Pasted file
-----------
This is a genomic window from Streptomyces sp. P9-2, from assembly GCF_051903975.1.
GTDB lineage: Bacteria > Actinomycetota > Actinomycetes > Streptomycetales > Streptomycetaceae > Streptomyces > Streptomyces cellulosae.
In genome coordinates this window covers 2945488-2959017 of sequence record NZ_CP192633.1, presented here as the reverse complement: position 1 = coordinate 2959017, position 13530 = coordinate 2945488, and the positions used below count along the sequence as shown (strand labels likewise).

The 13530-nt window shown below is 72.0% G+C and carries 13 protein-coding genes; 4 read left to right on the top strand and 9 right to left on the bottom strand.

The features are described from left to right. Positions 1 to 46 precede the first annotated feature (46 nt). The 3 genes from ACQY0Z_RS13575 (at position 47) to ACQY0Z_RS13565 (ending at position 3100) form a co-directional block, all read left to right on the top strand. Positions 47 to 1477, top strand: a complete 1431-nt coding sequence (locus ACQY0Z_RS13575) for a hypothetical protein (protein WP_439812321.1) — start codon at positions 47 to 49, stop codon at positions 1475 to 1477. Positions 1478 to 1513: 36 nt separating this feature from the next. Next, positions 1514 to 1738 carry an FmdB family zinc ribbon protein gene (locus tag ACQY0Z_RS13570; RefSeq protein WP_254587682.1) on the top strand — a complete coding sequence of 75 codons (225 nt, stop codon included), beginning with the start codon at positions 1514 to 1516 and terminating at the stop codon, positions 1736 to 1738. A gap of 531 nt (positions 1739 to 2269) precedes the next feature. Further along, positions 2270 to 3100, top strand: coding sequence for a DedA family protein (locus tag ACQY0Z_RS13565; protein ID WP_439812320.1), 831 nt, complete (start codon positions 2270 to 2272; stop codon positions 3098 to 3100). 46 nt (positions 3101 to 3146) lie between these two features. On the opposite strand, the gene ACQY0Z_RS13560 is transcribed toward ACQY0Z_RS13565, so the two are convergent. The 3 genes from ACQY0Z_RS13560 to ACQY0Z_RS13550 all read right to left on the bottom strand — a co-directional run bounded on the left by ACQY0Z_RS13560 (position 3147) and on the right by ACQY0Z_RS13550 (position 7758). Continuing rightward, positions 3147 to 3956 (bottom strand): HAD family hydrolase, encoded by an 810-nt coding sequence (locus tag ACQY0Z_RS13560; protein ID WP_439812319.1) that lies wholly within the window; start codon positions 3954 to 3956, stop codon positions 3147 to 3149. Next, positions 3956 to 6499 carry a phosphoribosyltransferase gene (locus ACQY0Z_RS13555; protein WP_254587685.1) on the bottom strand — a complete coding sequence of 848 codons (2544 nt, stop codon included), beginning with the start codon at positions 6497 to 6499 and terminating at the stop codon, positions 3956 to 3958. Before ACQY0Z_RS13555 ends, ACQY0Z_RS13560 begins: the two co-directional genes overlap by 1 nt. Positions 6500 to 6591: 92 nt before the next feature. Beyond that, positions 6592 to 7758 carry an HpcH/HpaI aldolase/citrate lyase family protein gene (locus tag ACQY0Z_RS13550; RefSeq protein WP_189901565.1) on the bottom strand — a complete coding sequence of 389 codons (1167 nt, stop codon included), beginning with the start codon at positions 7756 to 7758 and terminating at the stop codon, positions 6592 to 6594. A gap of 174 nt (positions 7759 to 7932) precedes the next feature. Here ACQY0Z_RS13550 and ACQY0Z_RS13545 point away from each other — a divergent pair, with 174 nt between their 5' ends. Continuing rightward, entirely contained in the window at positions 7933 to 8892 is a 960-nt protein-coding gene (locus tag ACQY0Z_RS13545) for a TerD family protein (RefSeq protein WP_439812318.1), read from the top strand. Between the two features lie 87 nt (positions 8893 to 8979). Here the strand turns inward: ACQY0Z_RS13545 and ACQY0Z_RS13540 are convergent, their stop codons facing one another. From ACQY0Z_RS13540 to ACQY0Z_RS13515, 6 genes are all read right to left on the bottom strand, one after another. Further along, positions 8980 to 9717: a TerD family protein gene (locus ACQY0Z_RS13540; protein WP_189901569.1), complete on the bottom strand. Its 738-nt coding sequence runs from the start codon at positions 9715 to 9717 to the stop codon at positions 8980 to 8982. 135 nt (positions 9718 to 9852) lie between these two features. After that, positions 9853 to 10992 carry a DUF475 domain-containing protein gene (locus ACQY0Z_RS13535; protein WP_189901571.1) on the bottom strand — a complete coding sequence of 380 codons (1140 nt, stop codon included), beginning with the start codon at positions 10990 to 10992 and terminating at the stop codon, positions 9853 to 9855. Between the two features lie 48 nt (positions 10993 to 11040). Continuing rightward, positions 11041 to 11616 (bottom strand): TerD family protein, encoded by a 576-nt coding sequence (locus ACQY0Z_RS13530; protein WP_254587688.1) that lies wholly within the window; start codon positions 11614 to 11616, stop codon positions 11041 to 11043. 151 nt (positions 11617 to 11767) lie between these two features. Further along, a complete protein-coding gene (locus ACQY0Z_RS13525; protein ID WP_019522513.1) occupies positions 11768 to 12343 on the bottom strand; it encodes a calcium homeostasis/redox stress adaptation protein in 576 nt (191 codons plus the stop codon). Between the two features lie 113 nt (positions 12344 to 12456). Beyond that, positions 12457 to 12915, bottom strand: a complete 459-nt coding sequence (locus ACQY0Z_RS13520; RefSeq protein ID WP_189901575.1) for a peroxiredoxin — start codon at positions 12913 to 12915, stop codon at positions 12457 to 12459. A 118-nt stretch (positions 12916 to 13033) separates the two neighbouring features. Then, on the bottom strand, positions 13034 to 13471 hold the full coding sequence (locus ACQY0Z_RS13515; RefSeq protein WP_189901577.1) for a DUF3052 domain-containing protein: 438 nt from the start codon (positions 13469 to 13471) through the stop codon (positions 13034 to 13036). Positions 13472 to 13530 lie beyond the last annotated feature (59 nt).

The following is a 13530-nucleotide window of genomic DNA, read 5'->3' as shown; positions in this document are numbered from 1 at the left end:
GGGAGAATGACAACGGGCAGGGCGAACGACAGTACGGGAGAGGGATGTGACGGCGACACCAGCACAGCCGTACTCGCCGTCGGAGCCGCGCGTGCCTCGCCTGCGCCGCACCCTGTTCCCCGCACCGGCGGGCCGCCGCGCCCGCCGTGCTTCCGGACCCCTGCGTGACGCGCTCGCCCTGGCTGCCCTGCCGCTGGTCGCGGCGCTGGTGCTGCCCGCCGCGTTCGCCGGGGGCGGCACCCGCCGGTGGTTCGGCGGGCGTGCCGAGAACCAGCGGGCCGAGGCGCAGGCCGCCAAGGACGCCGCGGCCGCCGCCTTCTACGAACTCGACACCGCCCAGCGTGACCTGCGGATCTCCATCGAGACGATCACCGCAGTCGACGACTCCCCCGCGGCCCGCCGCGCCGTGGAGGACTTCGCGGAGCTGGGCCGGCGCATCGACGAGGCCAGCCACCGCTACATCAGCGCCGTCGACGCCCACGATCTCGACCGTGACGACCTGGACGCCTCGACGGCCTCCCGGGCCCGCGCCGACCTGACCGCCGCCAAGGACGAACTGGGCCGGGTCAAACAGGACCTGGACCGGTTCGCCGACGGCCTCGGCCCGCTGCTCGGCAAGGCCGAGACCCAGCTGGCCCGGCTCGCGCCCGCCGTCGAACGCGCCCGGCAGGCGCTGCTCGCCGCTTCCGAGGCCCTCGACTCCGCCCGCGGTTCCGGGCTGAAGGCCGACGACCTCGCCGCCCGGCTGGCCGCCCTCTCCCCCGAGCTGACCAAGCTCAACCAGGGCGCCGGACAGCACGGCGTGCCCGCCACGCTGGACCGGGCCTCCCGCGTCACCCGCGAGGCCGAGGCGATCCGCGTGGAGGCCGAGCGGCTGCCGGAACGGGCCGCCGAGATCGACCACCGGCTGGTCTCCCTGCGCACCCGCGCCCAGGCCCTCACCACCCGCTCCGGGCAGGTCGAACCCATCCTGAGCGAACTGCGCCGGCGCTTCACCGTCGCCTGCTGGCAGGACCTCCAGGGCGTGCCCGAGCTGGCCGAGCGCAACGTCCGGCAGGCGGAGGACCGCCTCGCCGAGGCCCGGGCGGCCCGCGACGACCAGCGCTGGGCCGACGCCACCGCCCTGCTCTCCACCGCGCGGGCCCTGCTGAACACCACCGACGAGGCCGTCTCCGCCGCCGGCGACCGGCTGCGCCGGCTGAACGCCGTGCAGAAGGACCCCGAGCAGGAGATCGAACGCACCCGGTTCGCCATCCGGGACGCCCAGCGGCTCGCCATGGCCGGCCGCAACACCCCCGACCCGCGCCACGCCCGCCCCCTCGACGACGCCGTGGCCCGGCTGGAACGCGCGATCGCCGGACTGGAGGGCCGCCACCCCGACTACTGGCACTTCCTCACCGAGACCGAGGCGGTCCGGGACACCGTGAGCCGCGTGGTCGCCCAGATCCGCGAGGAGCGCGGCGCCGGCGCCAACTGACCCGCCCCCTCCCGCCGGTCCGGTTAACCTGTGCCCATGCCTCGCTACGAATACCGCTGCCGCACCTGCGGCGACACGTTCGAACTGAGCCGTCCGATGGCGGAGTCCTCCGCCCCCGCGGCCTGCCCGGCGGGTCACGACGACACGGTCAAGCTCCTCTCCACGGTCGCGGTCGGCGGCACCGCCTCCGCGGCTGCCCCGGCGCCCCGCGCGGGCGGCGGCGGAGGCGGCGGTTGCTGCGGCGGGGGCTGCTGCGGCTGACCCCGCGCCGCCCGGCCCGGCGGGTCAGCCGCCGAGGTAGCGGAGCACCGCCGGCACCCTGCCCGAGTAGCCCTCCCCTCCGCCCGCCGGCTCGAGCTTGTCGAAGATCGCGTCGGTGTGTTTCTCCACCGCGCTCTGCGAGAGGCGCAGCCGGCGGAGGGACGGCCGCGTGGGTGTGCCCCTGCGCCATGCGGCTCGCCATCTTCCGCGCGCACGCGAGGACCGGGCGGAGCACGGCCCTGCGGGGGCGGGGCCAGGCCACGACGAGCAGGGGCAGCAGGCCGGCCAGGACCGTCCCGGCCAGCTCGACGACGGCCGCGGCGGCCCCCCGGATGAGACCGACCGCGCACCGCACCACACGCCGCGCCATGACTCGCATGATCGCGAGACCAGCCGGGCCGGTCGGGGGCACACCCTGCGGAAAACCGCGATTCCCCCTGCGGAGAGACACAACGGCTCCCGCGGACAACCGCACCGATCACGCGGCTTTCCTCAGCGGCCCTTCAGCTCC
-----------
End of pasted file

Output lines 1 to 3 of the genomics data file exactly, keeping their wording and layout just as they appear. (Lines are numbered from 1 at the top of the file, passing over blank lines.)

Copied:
This is a genomic window from Streptomyces sp. P9-2, from assembly GCF_051903975.1.
GTDB lineage: Bacteria > Actinomycetota > Actinomycetes > Streptomycetales > Streptomycetaceae > Streptomyces > Streptomyces cellulosae.
In genome coordinates this window covers 2945488-2959017 of sequence record NZ_CP192633.1, presented here as the reverse complement: position 1 = coordinate 2959017, position 13530 = coordinate 2945488, and the positions used below count along the sequence as shown (strand labels likewise).